Inaturalist and Resumes

I’ve gotten advice to put personal projects on my resume, and I would consider Inat a personal project of mine, one that I have put many hours into the last few years. I’ve been considering updating my resume to include it for some time.

What have others done out there? Any specific phrasings to show off certain skills?

I’m thinking about linking my profile and mentioning my skill sets relating to observing and identifying and maybe include some stats though those are always increasing.


depends - what kinds of jobs are you applying for?


I think it depends. If this is part of a list demonstrating that you’re an biologist in some sense, keep it simple. “iNaturalist – Over the past 3 years I have become increasingly involved with this world-wide project, posting 8,439 observations and identifying 3,000 observations for other observers.” If something about your iNaturalist work fits in with the job, mention it, e.g. “. . . including 2,700 insects” if you’re applying for an entemologist job or “. . . concentrating on Nevada plants” if it’s a job doing field work on Nevada.

Probably best not to include your iNaturalist name unless this is very relevant to the job – they can always ask if they want to know. And certainly do not including your iNaturalist name if it will make potential employers cringe. Some of these names . . . well.


Passionate about photography, I actively contribute to iNaturalist, documenting local flora and
fauna, showcasing my deep appreciation for the environment.

As others have said here, it depends what you’re applying for and who you’re applying to etc.


If citizen science, or engaging with the public - will be part of your job description - then iNat fits. In an ideal world, the ivory towers would see engaging with the public-out-there as a useful skill for employment (and part of the job description)


PS this is the invoiced cost of NOT engaging with the public-out-there.
Choose audio or transcript links in the comments there.


As a person who is applying for grad school, if you have been spending a lot of time on iNat (more so for IDs, curating, or projects as opposed to observing, unless posting very high quality museum-grade photos), then I would definitely put it on your CV. I, for example, mentioned 100,000+ IDs, curatorship, and macrophotography of various institution collections (udel-hoppers), etc.


If you have used iNaturalist data in a publication, that can also be worth mentioning.


I have an “outreach and communication” section on my resume. Bullet points are things like giving talks to the public, writing for newsletters, etc. One of the bullet points is
“Identified 150,000+ bees on iNaturalist platform (top 5 identifier)”


That’s exactly what was on my resume when I sent it to Oak Ridge National Laboratory for an internship… and got accepted!


My youngest son is going through a job search right now in engineering. He’s a recent college grad and we encouraged him to put his high school/college extracurricular and work experiences on his resume.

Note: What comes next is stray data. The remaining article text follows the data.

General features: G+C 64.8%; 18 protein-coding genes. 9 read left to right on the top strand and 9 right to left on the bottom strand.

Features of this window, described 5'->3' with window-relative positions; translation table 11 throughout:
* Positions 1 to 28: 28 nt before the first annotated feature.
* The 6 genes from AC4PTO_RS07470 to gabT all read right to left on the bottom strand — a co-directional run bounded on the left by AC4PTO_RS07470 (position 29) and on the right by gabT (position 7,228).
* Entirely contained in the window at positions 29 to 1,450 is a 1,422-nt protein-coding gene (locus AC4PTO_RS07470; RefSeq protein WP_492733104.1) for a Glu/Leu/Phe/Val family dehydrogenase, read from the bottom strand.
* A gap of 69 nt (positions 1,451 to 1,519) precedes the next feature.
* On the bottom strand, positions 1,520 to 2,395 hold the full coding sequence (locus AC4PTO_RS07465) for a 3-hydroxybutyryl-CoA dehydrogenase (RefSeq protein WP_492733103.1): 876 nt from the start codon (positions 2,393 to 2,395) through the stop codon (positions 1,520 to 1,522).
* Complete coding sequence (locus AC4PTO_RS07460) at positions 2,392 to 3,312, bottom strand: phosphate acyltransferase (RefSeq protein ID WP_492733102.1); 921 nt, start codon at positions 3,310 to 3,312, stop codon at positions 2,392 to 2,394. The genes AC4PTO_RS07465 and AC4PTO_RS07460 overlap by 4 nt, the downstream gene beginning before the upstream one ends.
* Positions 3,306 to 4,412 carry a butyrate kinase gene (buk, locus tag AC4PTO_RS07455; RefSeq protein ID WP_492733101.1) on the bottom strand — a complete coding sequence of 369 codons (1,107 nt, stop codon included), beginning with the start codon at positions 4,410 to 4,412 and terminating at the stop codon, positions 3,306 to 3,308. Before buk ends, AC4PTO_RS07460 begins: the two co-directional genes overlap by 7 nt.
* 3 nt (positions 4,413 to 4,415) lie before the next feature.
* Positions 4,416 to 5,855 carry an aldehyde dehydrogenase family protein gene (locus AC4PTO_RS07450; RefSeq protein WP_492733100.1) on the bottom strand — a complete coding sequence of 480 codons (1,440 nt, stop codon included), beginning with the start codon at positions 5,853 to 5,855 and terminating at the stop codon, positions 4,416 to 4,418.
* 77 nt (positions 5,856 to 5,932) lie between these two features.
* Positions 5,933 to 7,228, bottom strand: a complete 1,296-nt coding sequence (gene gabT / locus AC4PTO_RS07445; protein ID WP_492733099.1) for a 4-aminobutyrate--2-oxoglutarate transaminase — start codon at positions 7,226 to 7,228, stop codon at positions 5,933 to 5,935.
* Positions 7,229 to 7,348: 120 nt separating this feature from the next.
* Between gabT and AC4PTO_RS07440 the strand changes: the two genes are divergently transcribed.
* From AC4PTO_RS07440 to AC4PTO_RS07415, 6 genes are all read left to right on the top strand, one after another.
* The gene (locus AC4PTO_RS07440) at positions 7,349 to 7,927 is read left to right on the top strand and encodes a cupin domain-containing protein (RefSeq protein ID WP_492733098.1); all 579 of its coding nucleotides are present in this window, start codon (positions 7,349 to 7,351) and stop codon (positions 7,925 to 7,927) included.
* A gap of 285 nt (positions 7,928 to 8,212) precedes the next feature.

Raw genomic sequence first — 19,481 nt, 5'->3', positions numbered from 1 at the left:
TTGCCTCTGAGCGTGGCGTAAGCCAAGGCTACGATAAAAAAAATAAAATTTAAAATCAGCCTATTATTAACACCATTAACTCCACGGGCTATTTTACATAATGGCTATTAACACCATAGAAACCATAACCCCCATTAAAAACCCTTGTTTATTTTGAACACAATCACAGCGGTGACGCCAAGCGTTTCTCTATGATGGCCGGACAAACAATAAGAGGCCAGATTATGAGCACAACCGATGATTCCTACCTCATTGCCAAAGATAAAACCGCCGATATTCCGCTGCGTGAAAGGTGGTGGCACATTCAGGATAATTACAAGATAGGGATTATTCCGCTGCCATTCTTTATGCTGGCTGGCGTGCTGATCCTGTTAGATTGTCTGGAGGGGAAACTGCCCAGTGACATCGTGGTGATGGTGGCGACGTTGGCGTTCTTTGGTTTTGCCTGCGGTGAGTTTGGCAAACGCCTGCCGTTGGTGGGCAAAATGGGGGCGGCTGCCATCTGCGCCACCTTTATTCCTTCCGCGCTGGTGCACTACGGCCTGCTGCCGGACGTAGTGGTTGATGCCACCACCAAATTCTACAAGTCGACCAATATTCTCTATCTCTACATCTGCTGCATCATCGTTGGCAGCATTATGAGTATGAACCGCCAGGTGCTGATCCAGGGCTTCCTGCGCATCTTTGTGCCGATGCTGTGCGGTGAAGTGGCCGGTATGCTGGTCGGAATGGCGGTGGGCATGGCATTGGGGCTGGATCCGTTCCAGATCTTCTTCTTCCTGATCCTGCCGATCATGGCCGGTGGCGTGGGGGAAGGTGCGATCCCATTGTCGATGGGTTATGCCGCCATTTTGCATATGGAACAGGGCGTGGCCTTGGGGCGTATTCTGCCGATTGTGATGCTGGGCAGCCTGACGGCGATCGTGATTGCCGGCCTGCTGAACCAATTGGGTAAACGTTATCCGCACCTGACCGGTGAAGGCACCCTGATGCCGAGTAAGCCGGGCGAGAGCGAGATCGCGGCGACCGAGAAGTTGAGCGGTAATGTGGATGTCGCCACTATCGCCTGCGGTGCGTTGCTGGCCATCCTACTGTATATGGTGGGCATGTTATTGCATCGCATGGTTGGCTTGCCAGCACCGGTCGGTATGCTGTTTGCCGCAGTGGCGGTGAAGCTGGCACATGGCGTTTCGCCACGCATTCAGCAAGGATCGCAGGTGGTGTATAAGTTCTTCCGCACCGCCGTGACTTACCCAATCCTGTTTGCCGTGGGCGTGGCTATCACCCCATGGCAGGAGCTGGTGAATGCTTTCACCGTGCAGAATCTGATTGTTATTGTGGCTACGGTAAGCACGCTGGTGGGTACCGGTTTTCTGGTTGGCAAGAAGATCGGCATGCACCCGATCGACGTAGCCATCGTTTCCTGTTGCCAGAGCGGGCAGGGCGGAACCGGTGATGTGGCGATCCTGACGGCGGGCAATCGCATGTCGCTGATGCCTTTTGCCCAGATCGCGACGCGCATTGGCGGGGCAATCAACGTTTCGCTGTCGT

He has made connections with interviewers who had also rowed or were a lifeguard. One was interested in his demonstrated leadership skills being on the board of his college crew team.

You’ve developed a lot of skills being so involved in iNat beyond biological ones, e.g., photography, research skills, organizational, and dedication. If an interviewer also does iNat you have an instant connection, because who doesn’t like to chat with a fellow iNatter? The soft skills could also be important for a potential job or grad school.

You would probably want to tweak the description of that (unpaid) work to fit the job being applied for.


in my mind, as long as you can tie whatever your put on your resume to whatever you’re applying for or whomever you’re trying to impress, that’s the most important thing. if you’re just putting something on your resume because it’s important to you but is not relevant otherwise, there’s a poem by Shel Silverstein titled Memorizin’ Mo that seems relevant.

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This is how I have it on mine
Community Engagement & Service
iNaturalist, Community Science Initiative Web Project Summer 2020 – Current
• Adds observations (5000+) and identifies the observations of others (32000+) with an error rate of 0.17% across 5400+ species.

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Out of curiosity, how did you get that number for your error rate?
I put what my maverick rate is out of my total IDs. I try to fix them when I can but I held off for about 6 months of 2023 to get a better sense of how often I was messing up.

I’m so thankful that’s all over now that I’m retired. But if I did have to include my iNat experience, perhaps I might say:

“Two years experience in generating thousands of problems for highly-skilled identifiers to solve.”

Hmm… maybe I should run for public office.